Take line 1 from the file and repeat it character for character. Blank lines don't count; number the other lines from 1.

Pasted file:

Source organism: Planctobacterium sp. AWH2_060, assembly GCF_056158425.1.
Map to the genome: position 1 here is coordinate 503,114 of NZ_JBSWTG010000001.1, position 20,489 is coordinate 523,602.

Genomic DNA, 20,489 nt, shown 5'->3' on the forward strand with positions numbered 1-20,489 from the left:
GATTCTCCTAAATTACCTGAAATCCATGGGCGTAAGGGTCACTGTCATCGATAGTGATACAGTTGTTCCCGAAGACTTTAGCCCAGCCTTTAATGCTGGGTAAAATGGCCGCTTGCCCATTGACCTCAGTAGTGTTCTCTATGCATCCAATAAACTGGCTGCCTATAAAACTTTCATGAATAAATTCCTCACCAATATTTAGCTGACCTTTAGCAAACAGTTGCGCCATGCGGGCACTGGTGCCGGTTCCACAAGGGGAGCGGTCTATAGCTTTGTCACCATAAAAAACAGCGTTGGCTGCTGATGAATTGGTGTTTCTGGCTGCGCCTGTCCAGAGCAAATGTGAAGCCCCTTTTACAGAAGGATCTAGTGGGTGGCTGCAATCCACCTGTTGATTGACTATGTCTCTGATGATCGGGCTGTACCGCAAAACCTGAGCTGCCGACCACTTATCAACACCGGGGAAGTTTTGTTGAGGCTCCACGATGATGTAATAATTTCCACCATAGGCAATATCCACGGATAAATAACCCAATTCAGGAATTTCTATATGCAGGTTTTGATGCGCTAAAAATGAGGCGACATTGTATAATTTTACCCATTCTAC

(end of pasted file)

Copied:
Source organism: Planctobacterium sp. AWH2_060, assembly GCF_056158425.1.